Here are my experiences with Kieffer, hopefully it can be helpful.
I grew the Kieffer pear for about 4 years, but I removed it because the flavor just wasn't there for fresh eating for me. I've heard it is mostly a cooking or preserving pear, and maybe the flavor comes out then, but for fresh eating it was so bland I couldn't eat it.
Here's some pros and cons from my growing experience.
- It was an incredibly vigorous and fast grower.
- It grew well even in a really wet area, where most fruit trees would be very unhappy.
- It had excellent pollination, and almost every bloom seemed to turn into a pear. Like stated above, it is most likely self fruitful based on my experience and what I've read. It probably would make a good pollinator for other nearby pear trees.
- It is super reliable and produced a surprising amount of fruit for a small tree.
- It seemed pretty critter/pest/disease resistant. The wildlife never bothered it (can't say I blame them
), it didn't have any fire blight, and just had a little codling moth damage (probably my fault).
- It can take the heat without missing a beat.
- The pears have a nice look and were usually pretty blemish free.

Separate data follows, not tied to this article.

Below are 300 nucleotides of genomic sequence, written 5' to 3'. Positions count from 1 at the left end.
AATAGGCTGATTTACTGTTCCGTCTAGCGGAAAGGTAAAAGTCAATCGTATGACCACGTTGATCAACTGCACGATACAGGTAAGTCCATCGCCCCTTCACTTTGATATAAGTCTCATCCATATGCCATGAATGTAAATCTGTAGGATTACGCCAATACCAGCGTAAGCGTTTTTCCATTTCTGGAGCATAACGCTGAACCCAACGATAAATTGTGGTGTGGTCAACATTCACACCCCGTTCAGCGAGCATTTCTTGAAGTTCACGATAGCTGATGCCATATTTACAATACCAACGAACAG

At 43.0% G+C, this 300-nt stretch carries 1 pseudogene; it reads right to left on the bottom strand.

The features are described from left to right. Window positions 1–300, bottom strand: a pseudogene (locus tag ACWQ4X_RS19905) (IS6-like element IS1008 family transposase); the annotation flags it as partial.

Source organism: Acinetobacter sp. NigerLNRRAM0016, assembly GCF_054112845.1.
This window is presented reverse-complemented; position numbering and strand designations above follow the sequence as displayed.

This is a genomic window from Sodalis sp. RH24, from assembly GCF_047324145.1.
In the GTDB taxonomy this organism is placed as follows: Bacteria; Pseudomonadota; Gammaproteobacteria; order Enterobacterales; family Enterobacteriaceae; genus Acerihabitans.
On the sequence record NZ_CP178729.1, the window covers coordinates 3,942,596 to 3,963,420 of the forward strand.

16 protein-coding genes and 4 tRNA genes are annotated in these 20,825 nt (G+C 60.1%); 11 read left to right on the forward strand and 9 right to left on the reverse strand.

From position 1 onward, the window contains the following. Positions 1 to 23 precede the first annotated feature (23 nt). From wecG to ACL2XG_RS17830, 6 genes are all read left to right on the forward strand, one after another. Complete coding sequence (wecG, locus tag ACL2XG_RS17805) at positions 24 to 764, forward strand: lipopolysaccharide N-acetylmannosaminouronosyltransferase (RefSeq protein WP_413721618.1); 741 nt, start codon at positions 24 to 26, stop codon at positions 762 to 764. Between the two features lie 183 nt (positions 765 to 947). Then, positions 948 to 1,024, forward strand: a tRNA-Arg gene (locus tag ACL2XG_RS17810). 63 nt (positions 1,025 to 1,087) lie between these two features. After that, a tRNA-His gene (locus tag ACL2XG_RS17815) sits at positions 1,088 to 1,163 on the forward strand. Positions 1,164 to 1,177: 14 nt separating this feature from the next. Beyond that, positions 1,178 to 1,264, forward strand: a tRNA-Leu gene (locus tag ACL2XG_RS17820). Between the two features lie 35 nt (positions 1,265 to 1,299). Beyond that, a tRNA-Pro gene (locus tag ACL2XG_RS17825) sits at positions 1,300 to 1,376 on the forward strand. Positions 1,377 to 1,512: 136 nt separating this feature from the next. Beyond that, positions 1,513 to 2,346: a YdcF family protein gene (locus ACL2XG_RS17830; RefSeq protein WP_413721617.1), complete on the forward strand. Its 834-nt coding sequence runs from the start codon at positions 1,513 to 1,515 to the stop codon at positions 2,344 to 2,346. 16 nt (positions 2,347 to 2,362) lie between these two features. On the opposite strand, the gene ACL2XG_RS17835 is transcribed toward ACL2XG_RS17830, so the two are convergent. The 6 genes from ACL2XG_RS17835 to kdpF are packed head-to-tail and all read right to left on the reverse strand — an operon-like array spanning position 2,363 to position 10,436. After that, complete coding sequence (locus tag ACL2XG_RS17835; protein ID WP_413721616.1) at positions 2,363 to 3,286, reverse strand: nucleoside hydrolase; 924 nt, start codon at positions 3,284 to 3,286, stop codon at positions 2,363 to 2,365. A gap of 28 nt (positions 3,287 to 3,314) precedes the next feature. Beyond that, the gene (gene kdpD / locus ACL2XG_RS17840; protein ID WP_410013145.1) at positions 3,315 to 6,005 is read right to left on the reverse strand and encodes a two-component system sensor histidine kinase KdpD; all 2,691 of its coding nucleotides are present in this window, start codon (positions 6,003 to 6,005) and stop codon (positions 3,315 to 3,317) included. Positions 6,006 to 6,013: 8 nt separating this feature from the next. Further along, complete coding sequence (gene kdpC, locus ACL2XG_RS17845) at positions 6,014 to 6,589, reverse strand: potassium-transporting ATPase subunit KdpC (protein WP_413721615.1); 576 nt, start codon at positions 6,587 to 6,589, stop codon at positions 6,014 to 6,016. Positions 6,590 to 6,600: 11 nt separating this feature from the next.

- I really wanted to love this tree, as it has so many positives mentioned above, but the flavor was so bland though that I couldn't even eat it. I tried picking it at different times, ripening it different ways, but nothing helped.
- If it is pollinating other nearby pear trees and you are saving the seeds, it may pass on its bad tasting genetics and decrease the quality of fruit the offspring may produce.
Here is a chart I found about some pear varieties, including Kieffer, and pollination.
I recognize a lot of supposedly high quality eating pears on this chart below which shows more pollination information.
This chart has even more information which I found really helpful.
Bartlett is the only other pear I've gotten fruit from so far, but it is very susceptible to fire blight. It has produced fruit, but has big patches of fireblight that constantly plague the tree and keep it from being its best.
I'm experimenting to try to find some fire blight resistant varieties that can handle our heat, and I hope to save the seeds from the best varieties to create new varieties that are well adapted to the Southeast. That's a long ways down the road though.
I wish I had better info about what does well here, but hopefully this info is a little helpful, best of luck with your fruit growing!